Jenny Slate Opens Up About Her Disastrous, F-Bomb Dropping First Appearance On ‘SNL’

If you ever find that you’ve run through all the Nerdist podcasts that you care about (or if you’re not a fan of Chris Hardwick), a very good substitute is Bullseye with Jesse Thorn. He doesn’t get the same caliber of guests that Hardwick is usually capable of, but that just means missing out on the profoundly boring Tom Cruise podcast. Likewise, Thorn spends very little time compared to Hardwick talking about himself.

Thorn, however, is a great interviewer, and a couple of weeks ago, he got Jenny Slate to open up about her single season on Saturday Night Live during the 2009-10 year. Specifically, he wanted to know about how the star of Obvious Child, the voice behind Marcel the Shell, and the sister of Jean Ralphio on Parks and Recreation dealt with the blowback after her first appearance as a cast member when she accidentally said “f**king” during her debut sketch “Biker Chick Chat.”

On how it happened:

I was so used to being a stand-up comedian, and I had written that sketch. I never thought of it as something I could make a mistake at. I knew all the rules and everything. It just it never crossed my mind that I would make a mistake.

On Lorne’s reaction:

After the show, Seth Meyers and Andy Samberg hugged her, and encouraged her to apologize to Lorne Michaels. Michaels blew it off initially, telling her just to enjoy U2 (who was playing that night).

Lorne was really nice about it. He called me in on writers night … and everyone was like, there was like this instafreeze of shock and fear … I didn’t know if I was going to get fired. I was just [trying to tell myself] like, eh, ‘I’m the young woman. Whatever happens to me, as long as I stay alive, it’s cool.’ But in reality, I was scared. … I went in there, and Lorne was just like, ‘I’m going to have to pull you back for awhile. I don’t want to make a big deal out of this. I just don’t want this to be the first thing that people ask about or write about you.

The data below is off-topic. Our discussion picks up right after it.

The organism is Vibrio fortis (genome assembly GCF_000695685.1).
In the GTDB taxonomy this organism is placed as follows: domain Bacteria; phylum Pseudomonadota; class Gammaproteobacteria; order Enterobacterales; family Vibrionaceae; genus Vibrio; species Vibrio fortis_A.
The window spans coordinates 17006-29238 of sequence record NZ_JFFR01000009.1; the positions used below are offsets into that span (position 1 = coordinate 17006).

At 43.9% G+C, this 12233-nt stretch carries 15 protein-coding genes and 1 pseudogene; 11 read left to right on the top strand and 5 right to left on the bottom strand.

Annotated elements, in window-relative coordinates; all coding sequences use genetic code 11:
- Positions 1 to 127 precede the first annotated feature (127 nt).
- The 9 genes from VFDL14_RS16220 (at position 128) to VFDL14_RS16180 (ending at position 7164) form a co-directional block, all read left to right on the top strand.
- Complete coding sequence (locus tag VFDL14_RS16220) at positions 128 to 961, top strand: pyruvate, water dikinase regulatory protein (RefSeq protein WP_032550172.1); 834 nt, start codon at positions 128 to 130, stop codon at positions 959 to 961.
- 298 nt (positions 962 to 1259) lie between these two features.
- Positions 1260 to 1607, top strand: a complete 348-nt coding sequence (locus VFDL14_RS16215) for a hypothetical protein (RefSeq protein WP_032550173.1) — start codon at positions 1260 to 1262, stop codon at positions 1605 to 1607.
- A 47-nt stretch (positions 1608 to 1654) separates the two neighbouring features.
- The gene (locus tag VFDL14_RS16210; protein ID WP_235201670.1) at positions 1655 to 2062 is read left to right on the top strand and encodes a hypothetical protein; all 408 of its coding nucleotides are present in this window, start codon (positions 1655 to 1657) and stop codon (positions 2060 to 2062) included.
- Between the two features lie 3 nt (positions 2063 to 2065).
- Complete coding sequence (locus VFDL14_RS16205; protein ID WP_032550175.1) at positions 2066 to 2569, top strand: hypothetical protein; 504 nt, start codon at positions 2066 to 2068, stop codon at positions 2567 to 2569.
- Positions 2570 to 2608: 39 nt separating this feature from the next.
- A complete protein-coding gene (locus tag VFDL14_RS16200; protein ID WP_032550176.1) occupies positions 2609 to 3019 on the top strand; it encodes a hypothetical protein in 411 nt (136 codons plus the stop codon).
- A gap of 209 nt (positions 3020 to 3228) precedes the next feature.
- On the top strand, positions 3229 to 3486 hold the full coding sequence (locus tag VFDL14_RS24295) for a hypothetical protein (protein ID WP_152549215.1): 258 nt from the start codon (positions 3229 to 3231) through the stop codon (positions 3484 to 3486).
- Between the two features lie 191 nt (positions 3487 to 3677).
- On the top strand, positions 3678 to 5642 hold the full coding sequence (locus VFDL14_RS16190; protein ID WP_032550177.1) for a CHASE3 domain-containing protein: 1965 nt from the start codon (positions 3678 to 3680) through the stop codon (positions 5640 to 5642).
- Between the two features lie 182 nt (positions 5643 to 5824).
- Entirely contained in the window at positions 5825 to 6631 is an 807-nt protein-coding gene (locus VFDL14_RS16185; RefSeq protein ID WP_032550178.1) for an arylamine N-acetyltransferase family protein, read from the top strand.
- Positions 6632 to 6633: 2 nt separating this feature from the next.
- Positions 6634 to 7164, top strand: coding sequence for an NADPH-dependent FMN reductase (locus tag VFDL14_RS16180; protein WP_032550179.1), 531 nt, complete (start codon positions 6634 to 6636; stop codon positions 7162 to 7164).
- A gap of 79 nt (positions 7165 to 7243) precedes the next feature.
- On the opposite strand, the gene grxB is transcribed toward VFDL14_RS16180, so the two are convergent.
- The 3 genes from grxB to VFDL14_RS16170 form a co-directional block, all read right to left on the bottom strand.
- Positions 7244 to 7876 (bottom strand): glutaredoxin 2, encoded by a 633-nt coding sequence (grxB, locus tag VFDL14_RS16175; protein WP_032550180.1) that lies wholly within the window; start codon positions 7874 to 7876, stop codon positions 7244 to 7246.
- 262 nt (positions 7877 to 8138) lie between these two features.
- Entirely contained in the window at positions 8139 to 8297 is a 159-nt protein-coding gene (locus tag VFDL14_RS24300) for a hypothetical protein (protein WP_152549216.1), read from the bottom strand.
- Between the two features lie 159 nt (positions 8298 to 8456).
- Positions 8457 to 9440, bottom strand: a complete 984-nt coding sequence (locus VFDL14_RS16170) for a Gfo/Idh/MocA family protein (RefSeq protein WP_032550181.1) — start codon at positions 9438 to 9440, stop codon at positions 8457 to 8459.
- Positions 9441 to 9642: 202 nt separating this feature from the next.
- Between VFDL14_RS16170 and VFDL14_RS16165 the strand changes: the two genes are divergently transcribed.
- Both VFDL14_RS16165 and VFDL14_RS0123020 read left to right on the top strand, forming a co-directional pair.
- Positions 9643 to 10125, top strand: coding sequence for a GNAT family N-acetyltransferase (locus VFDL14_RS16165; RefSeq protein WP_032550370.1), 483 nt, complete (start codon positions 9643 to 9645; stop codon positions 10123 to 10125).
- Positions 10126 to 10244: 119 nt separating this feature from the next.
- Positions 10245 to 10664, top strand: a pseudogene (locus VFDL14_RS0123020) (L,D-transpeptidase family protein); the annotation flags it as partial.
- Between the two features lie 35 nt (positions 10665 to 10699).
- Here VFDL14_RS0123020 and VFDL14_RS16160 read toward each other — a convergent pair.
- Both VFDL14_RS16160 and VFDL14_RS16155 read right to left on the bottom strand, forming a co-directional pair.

On the double-standard:

I wonder if I was a boy, if it would matter? I don’t think it would matter as much if I was a boy. I think because I was the new girl, then it mattered … literally, I don’t care. I don’t care that it happened. People should see a woman saying a swear word by mistake rather than seeing a sketch where two people get raped by a gorilla. I don’t understand why that’s more acceptable. Or all the sexist and racist stuff that’s, like, on Two and a Half Men. I don’t care at all. I don’t feel bad. And I’m not sorry, but I am sorry to myself for how I treated myself that year.

Here is the f-bomb, by the way:

Source: Bullseye with Jesse Thorn